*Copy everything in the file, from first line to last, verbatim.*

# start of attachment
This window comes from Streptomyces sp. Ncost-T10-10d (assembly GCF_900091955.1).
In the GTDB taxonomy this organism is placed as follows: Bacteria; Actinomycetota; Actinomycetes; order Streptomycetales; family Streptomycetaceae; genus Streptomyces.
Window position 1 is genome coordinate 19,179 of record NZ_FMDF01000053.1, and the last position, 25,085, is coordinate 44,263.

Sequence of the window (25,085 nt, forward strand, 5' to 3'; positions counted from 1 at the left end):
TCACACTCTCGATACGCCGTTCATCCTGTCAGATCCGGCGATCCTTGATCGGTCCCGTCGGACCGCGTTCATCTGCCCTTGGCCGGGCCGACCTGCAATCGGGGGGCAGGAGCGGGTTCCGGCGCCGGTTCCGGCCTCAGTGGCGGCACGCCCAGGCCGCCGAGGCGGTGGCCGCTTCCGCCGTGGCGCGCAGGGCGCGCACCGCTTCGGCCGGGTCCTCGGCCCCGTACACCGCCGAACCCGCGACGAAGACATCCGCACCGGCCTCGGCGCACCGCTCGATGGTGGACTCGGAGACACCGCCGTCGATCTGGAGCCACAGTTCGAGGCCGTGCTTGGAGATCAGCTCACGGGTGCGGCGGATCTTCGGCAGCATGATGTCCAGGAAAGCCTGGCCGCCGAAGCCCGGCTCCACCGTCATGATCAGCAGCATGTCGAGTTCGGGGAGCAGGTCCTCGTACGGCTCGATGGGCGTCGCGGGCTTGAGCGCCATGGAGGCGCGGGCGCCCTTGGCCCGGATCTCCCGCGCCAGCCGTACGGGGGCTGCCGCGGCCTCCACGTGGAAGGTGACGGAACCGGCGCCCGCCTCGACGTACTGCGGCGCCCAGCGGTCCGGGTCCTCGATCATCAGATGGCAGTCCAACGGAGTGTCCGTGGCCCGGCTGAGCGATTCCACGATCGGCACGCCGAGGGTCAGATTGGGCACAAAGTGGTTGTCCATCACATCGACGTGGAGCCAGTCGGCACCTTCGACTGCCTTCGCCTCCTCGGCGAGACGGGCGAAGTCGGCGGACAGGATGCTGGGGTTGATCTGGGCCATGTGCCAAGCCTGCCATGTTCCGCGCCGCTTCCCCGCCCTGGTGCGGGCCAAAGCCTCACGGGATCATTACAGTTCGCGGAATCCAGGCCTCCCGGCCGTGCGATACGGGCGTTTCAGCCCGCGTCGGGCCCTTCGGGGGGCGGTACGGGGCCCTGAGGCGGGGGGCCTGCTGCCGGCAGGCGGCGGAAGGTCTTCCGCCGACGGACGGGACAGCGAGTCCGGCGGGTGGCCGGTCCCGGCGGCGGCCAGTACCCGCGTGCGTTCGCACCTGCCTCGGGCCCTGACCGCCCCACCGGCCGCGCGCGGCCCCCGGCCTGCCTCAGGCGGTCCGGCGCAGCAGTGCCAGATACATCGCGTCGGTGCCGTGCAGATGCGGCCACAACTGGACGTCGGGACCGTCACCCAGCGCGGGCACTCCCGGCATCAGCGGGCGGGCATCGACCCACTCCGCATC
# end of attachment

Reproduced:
This window comes from Streptomyces sp. Ncost-T10-10d (assembly GCF_900091955.1).
In the GTDB taxonomy this organism is placed as follows: Bacteria; Actinomycetota; Actinomycetes; order Streptomycetales; family Streptomycetaceae; genus Streptomyces.
Window position 1 is genome coordinate 19,179 of record NZ_FMDF01000053.1, and the last position, 25,085, is coordinate 44,263.

Sequence of the window (25,085 nt, forward strand, 5' to 3'; positions counted from 1 at the left end):
TCACACTCTCGATACGCCGTTCATCCTGTCAGATCCGGCGATCCTTGATCGGTCCCGTCGGACCGCGTTCATCTGCCCTTGGCCGGGCCGACCTGCAATCGGGGGGCAGGAGCGGGTTCCGGCGCCGGTTCCGGCCTCAGTGGCGGCACGCCCAGGCCGCCGAGGCGGTGGCCGCTTCCGCCGTGGCGCGCAGGGCGCGCACCGCTTCGGCCGGGTCCTCGGCCCCGTACACCGCCGAACCCGCGACGAAGACATCCGCACCGGCCTCGGCGCACCGCTCGATGGTGGACTCGGAGACACCGCCGTCGATCTGGAGCCACAGTTCGAGGCCGTGCTTGGAGATCAGCTCACGGGTGCGGCGGATCTTCGGCAGCATGATGTCCAGGAAAGCCTGGCCGCCGAAGCCCGGCTCCACCGTCATGATCAGCAGCATGTCGAGTTCGGGGAGCAGGTCCTCGTACGGCTCGATGGGCGTCGCGGGCTTGAGCGCCATGGAGGCGCGGGCGCCCTTGGCCCGGATCTCCCGCGCCAGCCGTACGGGGGCTGCCGCGGCCTCCACGTGGAAGGTGACGGAACCGGCGCCCGCCTCGACGTACTGCGGCGCCCAGCGGTCCGGGTCCTCGATCATCAGATGGCAGTCCAACGGAGTGTCCGTGGCCCGGCTGAGCGATTCCACGATCGGCACGCCGAGGGTCAGATTGGGCACAAAGTGGTTGTCCATCACATCGACGTGGAGCCAGTCGGCACCTTCGACTGCCTTCGCCTCCTCGGCGAGACGGGCGAAGTCGGCGGACAGGATGCTGGGGTTGATCTGGGCCATGTGCCAAGCCTGCCATGTTCCGCGCCGCTTCCCCGCCCTGGTGCGGGCCAAAGCCTCACGGGATCATTACAGTTCGCGGAATCCAGGCCTCCCGGCCGTGCGATACGGGCGTTTCAGCCCGCGTCGGGCCCTTCGGGGGGCGGTACGGGGCCCTGAGGCGGGGGGCCTGCTGCCGGCAGGCGGCGGAAGGTCTTCCGCCGACGGACGGGACAGCGAGTCCGGCGGGTGGCCGGTCCCGGCGGCGGCCAGTACCCGCGTGCGTTCGCACCTGCCTCGGGCCCTGACCGCCCCACCGGCCGCGCGCGGCCCCCGGCCTGCCTCAGGCGGTCCGGCGCAGCAGTGCCAGATACATCGCGTCGGTGCCGTGCAGATGCGGCCACAACTGGACGTCGGGACCGTCACCCAGCGCGGGCACTCCCGGCATCAGCGGGCGGGCATCGACCCACTCCGCATC